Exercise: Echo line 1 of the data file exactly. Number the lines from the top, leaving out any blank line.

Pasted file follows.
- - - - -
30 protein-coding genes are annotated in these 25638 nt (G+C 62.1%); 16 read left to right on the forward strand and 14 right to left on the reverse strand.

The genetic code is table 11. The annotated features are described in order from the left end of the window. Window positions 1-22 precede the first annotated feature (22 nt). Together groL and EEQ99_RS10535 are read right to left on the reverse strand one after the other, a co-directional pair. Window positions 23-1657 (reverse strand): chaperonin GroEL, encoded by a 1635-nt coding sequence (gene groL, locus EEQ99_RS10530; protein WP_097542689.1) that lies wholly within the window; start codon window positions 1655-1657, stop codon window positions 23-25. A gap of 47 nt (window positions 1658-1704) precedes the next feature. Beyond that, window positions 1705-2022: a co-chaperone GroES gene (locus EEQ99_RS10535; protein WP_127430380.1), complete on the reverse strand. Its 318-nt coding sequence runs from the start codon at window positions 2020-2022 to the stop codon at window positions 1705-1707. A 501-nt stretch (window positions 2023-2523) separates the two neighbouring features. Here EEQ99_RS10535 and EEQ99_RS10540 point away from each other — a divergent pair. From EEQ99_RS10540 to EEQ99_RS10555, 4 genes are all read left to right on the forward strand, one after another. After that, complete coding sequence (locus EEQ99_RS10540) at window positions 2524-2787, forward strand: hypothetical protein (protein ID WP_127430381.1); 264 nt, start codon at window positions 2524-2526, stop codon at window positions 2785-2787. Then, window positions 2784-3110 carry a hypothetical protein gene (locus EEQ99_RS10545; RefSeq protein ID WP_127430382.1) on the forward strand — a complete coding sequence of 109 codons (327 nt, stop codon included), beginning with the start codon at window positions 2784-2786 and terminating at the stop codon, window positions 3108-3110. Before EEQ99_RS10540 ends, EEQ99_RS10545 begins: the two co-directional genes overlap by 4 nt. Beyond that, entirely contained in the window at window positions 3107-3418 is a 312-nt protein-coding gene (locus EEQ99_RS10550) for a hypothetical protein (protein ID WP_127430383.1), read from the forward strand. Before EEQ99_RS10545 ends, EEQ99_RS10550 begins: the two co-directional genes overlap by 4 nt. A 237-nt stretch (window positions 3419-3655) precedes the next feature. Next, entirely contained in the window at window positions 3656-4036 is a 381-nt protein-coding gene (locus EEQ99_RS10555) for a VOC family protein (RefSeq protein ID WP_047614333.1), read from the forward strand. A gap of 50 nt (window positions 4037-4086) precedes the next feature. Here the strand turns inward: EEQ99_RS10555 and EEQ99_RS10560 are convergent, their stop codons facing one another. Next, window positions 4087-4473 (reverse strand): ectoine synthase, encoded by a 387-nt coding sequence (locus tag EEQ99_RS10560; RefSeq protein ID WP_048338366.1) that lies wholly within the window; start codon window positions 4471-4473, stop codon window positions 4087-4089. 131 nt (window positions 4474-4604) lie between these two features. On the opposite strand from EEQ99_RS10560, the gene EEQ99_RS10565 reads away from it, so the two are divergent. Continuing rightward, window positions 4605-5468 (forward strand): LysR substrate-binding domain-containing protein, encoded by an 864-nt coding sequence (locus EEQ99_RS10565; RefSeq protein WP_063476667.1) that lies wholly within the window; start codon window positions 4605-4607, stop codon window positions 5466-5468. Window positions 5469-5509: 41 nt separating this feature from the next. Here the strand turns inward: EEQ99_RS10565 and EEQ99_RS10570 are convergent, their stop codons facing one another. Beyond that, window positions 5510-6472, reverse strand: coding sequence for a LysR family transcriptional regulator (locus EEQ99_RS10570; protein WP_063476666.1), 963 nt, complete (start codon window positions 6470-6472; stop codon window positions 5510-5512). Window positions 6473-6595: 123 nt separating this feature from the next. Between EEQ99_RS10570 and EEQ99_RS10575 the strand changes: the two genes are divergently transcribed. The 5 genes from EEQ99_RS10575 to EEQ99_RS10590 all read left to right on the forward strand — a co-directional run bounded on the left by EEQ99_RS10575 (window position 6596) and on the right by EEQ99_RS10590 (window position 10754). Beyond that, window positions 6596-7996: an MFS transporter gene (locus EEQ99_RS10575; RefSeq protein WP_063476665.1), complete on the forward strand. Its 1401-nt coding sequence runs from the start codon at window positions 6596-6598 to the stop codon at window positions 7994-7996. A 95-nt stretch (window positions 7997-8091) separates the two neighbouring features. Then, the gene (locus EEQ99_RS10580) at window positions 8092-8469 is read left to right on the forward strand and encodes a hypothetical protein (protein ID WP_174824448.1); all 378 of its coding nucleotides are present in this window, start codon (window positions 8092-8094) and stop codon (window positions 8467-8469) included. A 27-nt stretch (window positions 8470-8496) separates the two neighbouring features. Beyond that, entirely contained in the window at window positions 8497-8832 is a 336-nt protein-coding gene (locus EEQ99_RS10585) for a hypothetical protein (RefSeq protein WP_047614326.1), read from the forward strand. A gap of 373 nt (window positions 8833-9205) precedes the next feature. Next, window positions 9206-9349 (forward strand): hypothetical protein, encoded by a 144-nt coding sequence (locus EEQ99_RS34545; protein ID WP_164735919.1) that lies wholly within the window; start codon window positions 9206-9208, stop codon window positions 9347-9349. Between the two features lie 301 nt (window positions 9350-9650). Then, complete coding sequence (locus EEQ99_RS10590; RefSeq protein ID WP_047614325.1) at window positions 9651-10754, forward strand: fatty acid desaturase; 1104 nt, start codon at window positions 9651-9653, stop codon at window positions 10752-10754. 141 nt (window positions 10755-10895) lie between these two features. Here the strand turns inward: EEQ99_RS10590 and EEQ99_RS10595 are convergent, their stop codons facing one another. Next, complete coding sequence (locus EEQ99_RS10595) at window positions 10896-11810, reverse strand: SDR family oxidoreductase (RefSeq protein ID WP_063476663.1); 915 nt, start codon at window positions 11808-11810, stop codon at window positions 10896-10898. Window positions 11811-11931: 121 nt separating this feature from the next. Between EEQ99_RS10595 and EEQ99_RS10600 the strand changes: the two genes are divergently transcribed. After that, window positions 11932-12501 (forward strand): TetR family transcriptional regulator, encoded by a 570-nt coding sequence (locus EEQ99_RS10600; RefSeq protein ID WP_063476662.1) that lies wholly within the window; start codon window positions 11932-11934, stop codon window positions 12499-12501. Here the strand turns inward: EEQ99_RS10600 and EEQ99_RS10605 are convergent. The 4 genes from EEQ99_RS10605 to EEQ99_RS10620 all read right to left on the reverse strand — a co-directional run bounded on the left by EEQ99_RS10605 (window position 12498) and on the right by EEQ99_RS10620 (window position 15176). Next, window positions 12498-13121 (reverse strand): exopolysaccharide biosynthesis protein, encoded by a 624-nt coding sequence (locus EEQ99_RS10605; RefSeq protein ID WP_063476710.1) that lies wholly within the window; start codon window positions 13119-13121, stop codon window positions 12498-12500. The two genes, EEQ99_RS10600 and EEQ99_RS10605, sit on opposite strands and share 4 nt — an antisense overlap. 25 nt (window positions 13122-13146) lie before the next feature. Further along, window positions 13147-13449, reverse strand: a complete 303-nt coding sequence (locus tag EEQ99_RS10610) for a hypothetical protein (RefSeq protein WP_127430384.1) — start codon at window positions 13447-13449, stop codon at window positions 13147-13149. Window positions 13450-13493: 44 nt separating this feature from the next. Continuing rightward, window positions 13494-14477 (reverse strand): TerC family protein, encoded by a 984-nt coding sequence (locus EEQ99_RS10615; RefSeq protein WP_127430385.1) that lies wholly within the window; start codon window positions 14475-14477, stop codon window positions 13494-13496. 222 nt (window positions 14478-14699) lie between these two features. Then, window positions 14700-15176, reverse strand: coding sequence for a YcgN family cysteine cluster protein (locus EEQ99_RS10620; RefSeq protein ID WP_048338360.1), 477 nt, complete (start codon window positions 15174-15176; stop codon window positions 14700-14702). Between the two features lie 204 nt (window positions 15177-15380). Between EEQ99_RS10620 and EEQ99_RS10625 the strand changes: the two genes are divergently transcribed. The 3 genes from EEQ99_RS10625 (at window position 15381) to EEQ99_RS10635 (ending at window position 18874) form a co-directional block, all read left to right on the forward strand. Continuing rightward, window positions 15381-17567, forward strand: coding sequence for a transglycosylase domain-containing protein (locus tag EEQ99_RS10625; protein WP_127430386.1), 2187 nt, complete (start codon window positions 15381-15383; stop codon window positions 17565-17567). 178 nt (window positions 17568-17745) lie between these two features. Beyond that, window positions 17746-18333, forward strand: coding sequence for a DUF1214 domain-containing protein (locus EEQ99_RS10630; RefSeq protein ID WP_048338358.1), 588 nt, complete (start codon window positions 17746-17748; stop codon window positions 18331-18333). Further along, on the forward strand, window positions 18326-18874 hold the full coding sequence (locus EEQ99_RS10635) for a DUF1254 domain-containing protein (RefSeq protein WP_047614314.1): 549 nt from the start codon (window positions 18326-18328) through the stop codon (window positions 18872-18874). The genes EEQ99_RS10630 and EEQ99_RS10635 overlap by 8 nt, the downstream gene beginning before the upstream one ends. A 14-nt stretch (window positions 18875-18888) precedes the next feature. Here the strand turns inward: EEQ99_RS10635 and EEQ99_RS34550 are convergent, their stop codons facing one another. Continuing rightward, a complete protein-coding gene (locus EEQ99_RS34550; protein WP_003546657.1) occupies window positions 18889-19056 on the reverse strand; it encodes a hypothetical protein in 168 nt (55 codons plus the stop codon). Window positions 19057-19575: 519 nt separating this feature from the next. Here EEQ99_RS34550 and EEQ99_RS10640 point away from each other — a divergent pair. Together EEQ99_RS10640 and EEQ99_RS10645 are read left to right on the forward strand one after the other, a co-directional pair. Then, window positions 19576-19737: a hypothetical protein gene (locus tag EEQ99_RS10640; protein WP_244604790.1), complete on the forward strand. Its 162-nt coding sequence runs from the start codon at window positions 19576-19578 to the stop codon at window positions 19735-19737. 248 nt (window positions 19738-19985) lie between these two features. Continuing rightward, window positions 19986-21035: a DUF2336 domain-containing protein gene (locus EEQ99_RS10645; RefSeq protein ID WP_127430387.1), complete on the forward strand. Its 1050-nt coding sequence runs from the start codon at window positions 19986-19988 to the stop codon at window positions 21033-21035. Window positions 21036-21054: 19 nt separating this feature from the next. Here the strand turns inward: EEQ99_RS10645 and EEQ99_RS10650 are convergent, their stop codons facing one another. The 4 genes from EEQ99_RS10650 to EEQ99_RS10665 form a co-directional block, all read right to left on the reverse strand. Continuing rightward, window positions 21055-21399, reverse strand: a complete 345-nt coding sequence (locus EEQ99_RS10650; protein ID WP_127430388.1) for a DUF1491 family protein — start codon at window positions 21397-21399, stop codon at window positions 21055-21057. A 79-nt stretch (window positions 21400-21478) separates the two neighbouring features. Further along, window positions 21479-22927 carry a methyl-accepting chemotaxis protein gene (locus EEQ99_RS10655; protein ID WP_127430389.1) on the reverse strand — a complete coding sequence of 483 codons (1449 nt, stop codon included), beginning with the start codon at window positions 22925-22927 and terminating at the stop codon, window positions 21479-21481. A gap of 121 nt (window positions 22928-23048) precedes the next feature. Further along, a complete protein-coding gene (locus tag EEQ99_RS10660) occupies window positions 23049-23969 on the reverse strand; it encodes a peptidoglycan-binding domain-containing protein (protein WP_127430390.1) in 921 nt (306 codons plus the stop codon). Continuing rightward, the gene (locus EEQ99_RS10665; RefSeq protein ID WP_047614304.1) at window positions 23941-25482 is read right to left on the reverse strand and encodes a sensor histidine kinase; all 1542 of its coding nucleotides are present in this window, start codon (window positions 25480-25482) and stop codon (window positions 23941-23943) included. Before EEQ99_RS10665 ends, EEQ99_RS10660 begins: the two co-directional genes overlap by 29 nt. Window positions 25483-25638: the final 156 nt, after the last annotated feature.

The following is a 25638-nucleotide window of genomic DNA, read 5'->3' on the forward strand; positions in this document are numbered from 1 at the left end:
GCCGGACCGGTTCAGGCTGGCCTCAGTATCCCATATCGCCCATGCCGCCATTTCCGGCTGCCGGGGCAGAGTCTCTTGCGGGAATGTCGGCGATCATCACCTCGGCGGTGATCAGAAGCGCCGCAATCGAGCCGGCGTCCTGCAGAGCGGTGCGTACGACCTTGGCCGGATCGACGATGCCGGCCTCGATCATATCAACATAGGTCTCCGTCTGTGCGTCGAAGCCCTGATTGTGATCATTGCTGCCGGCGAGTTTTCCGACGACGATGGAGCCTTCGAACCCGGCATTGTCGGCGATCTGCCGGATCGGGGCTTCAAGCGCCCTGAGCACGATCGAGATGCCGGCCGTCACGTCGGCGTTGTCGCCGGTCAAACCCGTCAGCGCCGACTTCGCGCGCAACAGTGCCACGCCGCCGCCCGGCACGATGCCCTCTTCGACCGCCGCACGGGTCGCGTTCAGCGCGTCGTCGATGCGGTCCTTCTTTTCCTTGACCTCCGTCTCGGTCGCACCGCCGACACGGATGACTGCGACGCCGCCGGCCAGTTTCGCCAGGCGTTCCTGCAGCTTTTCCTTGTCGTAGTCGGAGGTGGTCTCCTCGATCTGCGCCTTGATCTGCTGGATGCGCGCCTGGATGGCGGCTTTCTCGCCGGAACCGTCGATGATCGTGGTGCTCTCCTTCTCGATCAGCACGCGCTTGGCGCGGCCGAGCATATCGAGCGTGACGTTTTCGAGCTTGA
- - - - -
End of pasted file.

30 protein-coding genes are annotated in these 25638 nt (G+C 62.1%); 16 read left to right on the forward strand and 14 right to left on the reverse strand.